Prior to 2007, start-up and technology companies frequently used stock options as a tool to recruit and retain staff. Stock options are awarded as an option for the employee to purchase stock in the company at a specified price at a future date. Stock options have value to the extent that the option price is lower than the market price for the stock. Stock options can become worthless if the stock’s market price falls below the option price; these are often described as “underwater” stock options. Many employers, particularly those in technology-related industries, have shifted from stock options to RSUs.

There are limitations set by the Internal Revenue Service with regard to how the option price is set when stock options are issued; an option price that is too low relative to the stock’s current market price will result in taxes due when the option is issued. Until 2005, companies were able to set the stock purchase price for an option as low as 1/10 of the price per share most recently paid by outside investors without being taxed at the time of issuance. Section 409A, added to the Internal Revenue Code effective January 1, 2005, resulted in more conservative differentials between the option price and the most recent market valuation, such that options prices are required to be at least approximately 1/3 of the most recent market price to avoid incurring taxes at time of issuance.4 Although Section 409A imposed new restrictions on stock options, stock options continue to provide an attractive incentive to employees, unless outside investors have recently paid an above market price to acquire shares in the company.

RSUs became popular with many technology and start-up employers around 2007 as they avoid many of the issues that exist with stock options. RSUs are a documented agreement to issue shares of Common Stock to the employee at a future date, subject to the employee satisfying vesting requirements. RSU vesting schedules are typically5 multi-year agreements that may include numerous vesting dates. RSUs do not trigger taxation at time of issuance, but they are taxed as income when they vest.

Unlike stock options, which are granted as an option for the employee to purchase stock in the company at a specified price at a future date, RSUs do not require any optional purchase by the employee; they are simply awarded subject to vesting requirements. As such, a smaller number of RSUs may provide a similar value to the employee compared to a larger number of stock options; this ultimately permits the employer to issue fewer shares of stock, reducing per share earnings dilution. While stock options can become worthless if the stock’s market price falls below the option price, RSUs will always have some value unless the company stock itself has no value; RSUs cannot be “underwater”.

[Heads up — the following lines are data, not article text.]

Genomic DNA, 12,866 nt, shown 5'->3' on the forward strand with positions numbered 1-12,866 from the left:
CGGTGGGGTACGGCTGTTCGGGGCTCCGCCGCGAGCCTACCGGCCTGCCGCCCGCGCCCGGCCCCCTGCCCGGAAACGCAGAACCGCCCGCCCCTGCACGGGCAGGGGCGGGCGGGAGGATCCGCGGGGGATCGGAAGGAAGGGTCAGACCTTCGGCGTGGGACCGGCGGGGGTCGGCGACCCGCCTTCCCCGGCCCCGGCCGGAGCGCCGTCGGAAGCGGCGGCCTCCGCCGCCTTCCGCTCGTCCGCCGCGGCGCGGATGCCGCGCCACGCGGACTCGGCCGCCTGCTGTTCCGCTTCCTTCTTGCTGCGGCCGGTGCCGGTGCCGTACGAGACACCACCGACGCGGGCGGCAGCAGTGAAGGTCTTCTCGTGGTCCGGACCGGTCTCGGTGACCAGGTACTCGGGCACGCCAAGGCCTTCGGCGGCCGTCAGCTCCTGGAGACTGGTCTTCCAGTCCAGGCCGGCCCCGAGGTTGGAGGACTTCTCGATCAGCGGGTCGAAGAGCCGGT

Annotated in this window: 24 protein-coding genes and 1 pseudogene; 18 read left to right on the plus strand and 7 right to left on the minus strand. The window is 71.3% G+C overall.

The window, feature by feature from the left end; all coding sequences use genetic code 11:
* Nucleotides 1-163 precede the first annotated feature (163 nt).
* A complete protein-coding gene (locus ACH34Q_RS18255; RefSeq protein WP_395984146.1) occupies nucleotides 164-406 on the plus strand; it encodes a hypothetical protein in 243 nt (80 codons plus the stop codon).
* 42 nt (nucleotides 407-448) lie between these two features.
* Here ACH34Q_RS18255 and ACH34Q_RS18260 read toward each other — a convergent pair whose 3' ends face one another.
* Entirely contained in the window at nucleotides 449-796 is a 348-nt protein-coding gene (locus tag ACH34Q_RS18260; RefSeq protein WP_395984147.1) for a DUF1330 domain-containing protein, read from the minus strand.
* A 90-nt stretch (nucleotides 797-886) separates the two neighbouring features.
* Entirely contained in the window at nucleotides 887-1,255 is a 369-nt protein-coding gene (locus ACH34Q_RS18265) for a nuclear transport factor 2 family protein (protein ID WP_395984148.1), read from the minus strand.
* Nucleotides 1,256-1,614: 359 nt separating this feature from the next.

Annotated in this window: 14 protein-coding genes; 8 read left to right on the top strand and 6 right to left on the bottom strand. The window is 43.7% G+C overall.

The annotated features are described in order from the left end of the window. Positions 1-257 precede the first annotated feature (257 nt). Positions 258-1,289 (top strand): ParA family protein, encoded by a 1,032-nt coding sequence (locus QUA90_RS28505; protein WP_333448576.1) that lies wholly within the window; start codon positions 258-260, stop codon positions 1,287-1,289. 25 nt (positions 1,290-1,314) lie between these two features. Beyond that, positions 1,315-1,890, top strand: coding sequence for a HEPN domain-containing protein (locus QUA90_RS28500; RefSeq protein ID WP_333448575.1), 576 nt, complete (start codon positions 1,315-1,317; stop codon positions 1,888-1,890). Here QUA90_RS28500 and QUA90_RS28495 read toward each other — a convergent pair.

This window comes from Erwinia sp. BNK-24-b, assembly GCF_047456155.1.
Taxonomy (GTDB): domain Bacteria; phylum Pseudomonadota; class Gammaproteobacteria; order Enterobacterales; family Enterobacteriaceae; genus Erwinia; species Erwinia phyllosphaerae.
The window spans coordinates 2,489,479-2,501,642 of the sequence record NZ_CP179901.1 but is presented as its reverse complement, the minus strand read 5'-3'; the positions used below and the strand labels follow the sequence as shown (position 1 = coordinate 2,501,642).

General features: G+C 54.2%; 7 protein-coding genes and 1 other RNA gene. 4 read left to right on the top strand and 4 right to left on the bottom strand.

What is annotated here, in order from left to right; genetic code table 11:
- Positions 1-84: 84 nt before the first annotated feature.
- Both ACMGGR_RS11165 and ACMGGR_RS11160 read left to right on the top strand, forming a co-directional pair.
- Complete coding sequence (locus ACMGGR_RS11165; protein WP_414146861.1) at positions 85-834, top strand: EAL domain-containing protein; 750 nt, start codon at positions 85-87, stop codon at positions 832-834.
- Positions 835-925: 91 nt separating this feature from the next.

RSUs are not the same as restricted stock, in which actual shares of stock are reserved for the employee subject to vesting. With restricted stock, the stock must exist at the time the grant is issued, and the restricted shares may begin accruing dividends as of the award date. The shares of restricted stock havea known value at the time the grant is issued, and the employee has legal title to the stock, subject to the employer’s contractual right to repurchase, from the award date until the time of vesting. The issuance of the restricted shares can dilute the earnings per share for the company while the shares await vesting. Restricted stock will be addressed in Phase 2 of this study.

RSUs are not a form of bonus, which are specifically included as payroll/remuneration. Some bonuses are paid in company stock. Unlike a stock bonus, with RSUs, the employee does not instantly receive the stock as an awarded bonus but instead may receive stock according to a multi-year vesting plan and distribution schedule. Unlike a stock bonus where the employer is able to pay a bonus with a known cash value, RSUs are not assigned a fair market value until they vest and so their eventual value at vesting is unknown when the grant is awarded. Upon vesting, they are considered income for tax purposes and a portion of the shares may be withheld by the employer to pay income taxes. However, the employer has no control as to what the value of the RSUs will be when they vest, and whatever value they have to the employee upon vesting is not directly correlated to the work the employee performed during the then current policy period due to the multi-year vesting schedule. For this reason, RSUs are not a strong proxy for the insurer’s exposure in the year they vest and may in fact result in a sharp increase in payroll with no corresponding increase in loss exposure if the RSUs have a high value that is not necessarily related to an employee’s work in the current policy period.